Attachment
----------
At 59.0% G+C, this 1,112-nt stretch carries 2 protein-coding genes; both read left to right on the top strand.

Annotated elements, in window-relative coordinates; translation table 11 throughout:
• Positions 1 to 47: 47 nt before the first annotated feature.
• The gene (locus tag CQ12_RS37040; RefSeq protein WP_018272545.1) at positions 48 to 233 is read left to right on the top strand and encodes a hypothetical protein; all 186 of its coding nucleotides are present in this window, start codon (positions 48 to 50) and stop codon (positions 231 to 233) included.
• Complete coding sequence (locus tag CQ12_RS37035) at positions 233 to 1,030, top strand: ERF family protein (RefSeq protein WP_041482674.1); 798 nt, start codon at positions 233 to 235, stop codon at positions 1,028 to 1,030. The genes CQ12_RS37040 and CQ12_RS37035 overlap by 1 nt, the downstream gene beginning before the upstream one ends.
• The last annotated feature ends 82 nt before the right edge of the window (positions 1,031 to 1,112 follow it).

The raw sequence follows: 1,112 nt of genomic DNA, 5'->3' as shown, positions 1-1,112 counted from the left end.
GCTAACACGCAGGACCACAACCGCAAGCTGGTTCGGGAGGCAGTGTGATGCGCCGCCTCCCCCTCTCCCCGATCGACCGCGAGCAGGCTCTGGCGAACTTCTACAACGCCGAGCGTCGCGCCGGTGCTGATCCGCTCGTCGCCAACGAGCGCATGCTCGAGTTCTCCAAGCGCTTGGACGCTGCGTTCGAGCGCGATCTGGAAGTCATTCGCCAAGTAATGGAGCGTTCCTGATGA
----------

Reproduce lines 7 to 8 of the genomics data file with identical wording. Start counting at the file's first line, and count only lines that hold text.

The raw sequence follows: 1,112 nt of genomic DNA, 5'->3' as shown, positions 1-1,112 counted from the left end.
GCTAACACGCAGGACCACAACCGCAAGCTGGTTCGGGAGGCAGTGTGATGCGCCGCCTCCCCCTCTCCCCGATCGACCGCGAGCAGGCTCTGGCGAACTTCTACAACGCCGAGCGTCGCGCCGGTGCTGATCCGCTCGTCGCCAACGAGCGCATGCTCGAGTTCTCCAAGCGCTTGGACGCTGCGTTCGAGCGCGATCTGGAAGTCATTCGCCAAGTAATGGAGCGTTCCTGATGA